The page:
Nightmare Ordeal Over For Riverton Dad After Daughters Found In Florida With Mom

A nightmare ordeal is over for a Riverton man whose young daughters disappeared for more than two weeks. Brian Cowart was reunited with his daughters after they were found in Florida with their mother, who was arrested on Friday. “I’m used to talking to them every day,” he said. “It’s been really, really hard.”

Jen Kocher

February 18, 20244 min read

Lindsay Orchard
Lindsay Orchard (Cowboy State Daily Staff)

A Riverton dad has been reunited with his two young daughters and his ex-wife is in custody in Florida after absconding with the girls late last month.

Lindsay Orchard, 33, is being held on a warrant from Wyoming for interference with child custody. She was arrested late Friday afternoon by the Pinellas County Sheriff’s Office in St. Petersburg for leaving the state with her two children Jan. 31 without permission of the custodial parent and father, Brian Cowart.

Cowart was awarded primary custody of the children Jan. 20, a revised agreement following the couple’s divorce in 2020. As the noncustodial parent, Orchard was granted “reasonable” visitation rights that allow her to take the children on spring break and for two months during the summer.

The revised agreement further requires Orchard to agree upon a time and place to exchange the children at least 30 days in advance of the visit.

On Oct. 10, 2023, Orchard had applied for a motion for urgent request to relocate, which was denied by the Sublette County District Court on Nov. 6.

Cowart was not informed that Orchard was taking the children to Florida, and after learning she had absconded with their daughters, he put out a call for help on the Facebook page for the nonprofit Missing People of Wyoming, asking for help finding his children.

What has followed has been a nearly three-week nightmare many parents involved in custody battles experience.

A Nightmare Ordeal

Cowart, who works as a driller on an oil rig in Colorado on a rotating two-week schedule, had just arrived home to pick up the girls from Orchard.

He said Orchard had recently lost her housing in Pinedale, where both Cowart and Orchard had lived previously before recently relocating to Riverton. Orchard and the children had been staying with Cowart’s sister while Cowart was on shift before announcing she and the girls planned to spend the night in a hotel before Cowart returned.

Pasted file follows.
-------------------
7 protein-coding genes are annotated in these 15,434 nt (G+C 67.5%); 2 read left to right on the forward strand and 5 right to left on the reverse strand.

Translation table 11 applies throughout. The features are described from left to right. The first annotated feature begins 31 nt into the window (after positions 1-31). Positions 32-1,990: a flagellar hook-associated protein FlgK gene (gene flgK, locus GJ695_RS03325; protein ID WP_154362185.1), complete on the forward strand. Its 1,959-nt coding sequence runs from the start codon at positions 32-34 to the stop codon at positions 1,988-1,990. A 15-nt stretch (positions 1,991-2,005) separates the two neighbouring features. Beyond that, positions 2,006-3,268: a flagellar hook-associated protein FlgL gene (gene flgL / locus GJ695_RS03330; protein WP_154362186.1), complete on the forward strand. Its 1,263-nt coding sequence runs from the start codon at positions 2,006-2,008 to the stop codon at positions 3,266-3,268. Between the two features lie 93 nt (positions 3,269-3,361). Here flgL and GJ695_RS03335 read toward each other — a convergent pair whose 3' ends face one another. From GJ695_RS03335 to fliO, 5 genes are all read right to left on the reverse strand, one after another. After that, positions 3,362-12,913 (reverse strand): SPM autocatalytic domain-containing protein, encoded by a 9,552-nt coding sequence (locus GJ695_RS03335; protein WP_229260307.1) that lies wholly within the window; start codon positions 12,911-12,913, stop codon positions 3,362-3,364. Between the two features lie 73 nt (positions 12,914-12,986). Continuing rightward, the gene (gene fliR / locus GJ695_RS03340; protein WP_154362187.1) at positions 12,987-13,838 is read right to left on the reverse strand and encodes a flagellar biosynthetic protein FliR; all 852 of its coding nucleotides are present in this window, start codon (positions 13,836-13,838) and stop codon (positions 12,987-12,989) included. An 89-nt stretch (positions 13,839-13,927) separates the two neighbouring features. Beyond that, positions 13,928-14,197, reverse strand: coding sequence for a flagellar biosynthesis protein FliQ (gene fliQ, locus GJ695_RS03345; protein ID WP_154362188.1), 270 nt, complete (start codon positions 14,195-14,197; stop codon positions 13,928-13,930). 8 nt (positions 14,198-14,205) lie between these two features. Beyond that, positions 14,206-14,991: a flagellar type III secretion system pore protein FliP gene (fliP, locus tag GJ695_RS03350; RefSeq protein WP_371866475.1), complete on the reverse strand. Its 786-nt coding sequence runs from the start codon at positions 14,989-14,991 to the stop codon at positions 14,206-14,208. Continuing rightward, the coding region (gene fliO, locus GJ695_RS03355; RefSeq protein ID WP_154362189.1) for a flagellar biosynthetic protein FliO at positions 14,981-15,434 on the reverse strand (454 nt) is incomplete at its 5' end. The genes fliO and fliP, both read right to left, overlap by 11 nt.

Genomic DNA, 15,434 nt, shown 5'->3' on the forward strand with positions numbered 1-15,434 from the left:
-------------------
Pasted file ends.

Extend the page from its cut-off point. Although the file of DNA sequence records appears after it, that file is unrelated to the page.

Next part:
The next day, however, Orchard and the children were gone after being traced to a hotel in Lander.

Cowart then contacted both the Fremont County Sheriff’s Office and the Riverton Police Department to file a missing person’s report for his girls but was told that Orchard taking them was a civil matter and had to be addressed through the courts.

This prompted Cowart, through his lawyer, to file an order in Sublette County District Court granting him temporary custody Feb. 7. He further filed an order to appear and show cause, which greenlighted law enforcement to take necessary action to enforce the order to get the children returned.

Photos On Facebook

During this time, Cowart suspected Orchard had gone to Florida but was sure where she might have taken the girls.

Typically, Cowart said he’s in regular contact with his children, even when out on the rig. All communication stopped, however, after they were taken by Orchard and he had no way to reach them.

The not knowing was the hardest part, Cowart said.  

“I’m used to talking to them every day,” he said. “It’s been really, really hard.”

Finally, nearly two weeks after they disappeared, Cowart spotted two photos of the girls on the Facebook page of Orchard’s father, indicating that they had indeed gone to stay with him in St. Petersburg.

Cowart immediately booked a flight to Florida and waited two days for the Fremont County Sheriff’s Office to issue the warrant, while simultaneously working with an attorney in Florida to file the necessary paperwork.

Orchard was taken into custody Friday, and Cowart and the girls have since returned home to Wyoming.

“My heart is full knowing they are here and safe,” he said. “But at the same time, it is torn that they still have to pay for her consequences.”

Pushing For Tighter Laws

Violation of a custody order is a felony in Wyoming punishable by up to five years in prison, though some are pushing for harsher penalties.

A law currently before the Wyoming State Legislature, Senate File 36 — the Uniform Child Abduction Prevention Act — would allow district courts to establish prevention measures in cases where there’s a credible risk of abduction, including by parents.

The bill was placed on general file in the Senate on Feb. 14, after unanimously clearing the Senate Judiciary Committee 5-0.

Jen Kocher can be reached at

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Jen Kocher

Features, Investigative Reporter